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  • C

    CynthiaOct 30, 2019 at 11:28 pm

    While I understand and appreciate the concerns of this article’s writer, this “missing” person was a grown man (Doctoral student). I would guess that he is at minimum 24 or 25 years old. If he walked away from a situation, it was an adult decision. Furthermore, I think that the criteria set forth in order to escalate a missing person situation sounds reasonable. Based on this writer’s opinion piece, the person placing the missing person report should be able to escalate a situation based on their feelings of immediacy. If a person was trying to get away from an abusive relationship, the person filing the missing person report could coerce police to find a person, even if they didn’t want to be found. That’s not the way the system is meant to work.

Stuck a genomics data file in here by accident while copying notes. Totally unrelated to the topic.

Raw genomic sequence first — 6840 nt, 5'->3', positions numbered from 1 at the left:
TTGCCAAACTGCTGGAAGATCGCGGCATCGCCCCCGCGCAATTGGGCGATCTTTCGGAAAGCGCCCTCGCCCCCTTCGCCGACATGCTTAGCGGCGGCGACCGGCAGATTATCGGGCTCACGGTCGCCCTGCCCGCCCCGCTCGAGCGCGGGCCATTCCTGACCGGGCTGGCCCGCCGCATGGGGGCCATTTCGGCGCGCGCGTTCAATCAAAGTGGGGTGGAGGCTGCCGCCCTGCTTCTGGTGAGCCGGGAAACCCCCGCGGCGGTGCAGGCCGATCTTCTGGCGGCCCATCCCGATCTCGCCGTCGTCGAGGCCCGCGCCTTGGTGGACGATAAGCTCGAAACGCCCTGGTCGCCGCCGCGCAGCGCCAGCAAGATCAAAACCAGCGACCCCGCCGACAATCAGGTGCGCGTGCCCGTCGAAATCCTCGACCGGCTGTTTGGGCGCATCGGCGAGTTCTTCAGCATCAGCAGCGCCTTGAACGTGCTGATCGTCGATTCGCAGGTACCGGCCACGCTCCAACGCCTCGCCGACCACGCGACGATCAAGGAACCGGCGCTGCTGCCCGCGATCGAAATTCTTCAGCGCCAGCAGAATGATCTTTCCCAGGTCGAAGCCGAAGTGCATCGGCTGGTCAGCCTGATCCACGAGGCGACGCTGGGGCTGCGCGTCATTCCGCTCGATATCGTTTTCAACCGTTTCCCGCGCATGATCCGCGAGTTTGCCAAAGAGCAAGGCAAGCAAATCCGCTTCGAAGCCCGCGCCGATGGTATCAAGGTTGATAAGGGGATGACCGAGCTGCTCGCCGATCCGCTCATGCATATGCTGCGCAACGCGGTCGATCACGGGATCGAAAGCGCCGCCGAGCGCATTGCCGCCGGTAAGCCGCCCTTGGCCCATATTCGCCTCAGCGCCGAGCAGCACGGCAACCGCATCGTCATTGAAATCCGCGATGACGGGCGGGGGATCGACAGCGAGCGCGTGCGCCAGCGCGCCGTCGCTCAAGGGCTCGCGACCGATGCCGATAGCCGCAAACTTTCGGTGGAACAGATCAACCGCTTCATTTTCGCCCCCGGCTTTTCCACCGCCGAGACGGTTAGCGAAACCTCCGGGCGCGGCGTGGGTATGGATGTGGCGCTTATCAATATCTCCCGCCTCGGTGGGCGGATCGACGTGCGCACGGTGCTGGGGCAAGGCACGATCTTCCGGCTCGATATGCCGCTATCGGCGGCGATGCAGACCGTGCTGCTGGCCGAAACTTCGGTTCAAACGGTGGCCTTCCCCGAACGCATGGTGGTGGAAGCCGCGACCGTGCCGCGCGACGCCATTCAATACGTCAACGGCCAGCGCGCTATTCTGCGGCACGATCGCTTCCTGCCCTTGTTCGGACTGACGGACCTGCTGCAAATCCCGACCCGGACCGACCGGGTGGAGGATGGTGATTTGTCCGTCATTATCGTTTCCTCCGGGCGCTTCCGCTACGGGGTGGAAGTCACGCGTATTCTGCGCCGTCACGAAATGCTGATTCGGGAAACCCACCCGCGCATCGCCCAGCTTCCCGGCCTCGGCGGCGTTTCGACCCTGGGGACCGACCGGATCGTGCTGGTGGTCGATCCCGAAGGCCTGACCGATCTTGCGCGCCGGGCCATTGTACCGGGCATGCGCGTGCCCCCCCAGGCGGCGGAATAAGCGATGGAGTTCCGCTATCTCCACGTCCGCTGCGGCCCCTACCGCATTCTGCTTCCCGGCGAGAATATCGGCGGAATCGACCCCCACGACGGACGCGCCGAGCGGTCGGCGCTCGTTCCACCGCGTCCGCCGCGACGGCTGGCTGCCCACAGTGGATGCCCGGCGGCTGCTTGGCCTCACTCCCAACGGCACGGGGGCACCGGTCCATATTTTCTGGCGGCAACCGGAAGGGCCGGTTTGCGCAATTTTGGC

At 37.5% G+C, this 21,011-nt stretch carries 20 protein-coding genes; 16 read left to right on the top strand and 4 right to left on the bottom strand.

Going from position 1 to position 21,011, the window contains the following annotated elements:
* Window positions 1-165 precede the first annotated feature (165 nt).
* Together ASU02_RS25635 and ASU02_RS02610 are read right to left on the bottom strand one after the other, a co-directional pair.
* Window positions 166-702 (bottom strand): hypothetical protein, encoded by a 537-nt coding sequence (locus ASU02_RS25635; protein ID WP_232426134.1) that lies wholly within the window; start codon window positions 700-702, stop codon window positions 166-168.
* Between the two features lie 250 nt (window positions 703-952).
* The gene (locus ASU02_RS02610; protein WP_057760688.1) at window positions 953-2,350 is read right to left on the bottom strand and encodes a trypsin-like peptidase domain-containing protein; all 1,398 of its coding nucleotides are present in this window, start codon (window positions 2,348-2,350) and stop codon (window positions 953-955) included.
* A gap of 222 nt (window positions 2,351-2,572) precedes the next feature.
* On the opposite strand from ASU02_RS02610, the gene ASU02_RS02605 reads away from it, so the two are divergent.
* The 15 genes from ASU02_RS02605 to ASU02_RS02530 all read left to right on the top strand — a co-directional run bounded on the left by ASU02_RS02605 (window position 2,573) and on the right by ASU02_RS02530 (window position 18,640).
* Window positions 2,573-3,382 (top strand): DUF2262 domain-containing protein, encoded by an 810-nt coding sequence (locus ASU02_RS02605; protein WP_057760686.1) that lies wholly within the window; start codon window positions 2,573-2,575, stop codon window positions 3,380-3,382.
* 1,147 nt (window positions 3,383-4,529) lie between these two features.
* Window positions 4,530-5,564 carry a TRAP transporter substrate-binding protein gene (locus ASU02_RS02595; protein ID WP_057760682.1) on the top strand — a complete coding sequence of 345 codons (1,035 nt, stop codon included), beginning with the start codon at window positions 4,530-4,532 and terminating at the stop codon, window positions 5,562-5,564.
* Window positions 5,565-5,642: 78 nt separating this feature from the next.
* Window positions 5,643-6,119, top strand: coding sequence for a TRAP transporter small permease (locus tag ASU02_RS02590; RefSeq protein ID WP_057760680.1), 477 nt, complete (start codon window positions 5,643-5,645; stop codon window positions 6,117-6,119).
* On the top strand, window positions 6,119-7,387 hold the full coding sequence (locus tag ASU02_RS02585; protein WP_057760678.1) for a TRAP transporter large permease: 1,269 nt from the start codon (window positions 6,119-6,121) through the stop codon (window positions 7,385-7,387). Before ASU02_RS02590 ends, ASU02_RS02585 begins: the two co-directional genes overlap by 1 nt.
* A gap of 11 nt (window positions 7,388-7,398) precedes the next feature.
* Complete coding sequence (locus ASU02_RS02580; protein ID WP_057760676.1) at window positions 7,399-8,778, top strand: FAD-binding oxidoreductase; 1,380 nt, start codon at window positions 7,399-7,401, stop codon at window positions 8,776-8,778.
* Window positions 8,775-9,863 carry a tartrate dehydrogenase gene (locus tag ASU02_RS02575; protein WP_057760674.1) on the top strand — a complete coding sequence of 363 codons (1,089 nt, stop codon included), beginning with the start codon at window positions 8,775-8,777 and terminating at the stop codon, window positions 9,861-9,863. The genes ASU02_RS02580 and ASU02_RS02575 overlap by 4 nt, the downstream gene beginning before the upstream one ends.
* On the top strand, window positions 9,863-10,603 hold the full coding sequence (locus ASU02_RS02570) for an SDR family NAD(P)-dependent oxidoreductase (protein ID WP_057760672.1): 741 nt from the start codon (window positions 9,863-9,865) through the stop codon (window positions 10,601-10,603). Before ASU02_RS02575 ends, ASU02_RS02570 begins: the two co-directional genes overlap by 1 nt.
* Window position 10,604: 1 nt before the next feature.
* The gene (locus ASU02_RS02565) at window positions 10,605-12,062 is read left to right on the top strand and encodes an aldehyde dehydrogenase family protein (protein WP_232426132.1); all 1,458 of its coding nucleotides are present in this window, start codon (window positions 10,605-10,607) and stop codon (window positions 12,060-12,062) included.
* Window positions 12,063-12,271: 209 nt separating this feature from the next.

• T

    Tammy CaleyOct 29, 2019 at 7:24 pm

    This article is perfectly written. As a parent of a MU student, I had the same response. Was this student in danger? Was there a danger to other students and faculty? If the student was not in danger, what would be the factors that a student would feel such pressure, that they would walk away from everything? Why wasn’t the police department providing more details. In a situation like this, they do owe more information to the MU greater community.
    I would love a follow up article that speaks to student pressure like this. Perhaps from a student from another country, in a high pressure program, like Engineering. If there couldn’t be a follow up with the particular student in the article above, maybe the article could perhaps be tied in some way to this student. I am wondering what were the repercussions of walking away from everything? This is very interesting.

    Thanks for the great article!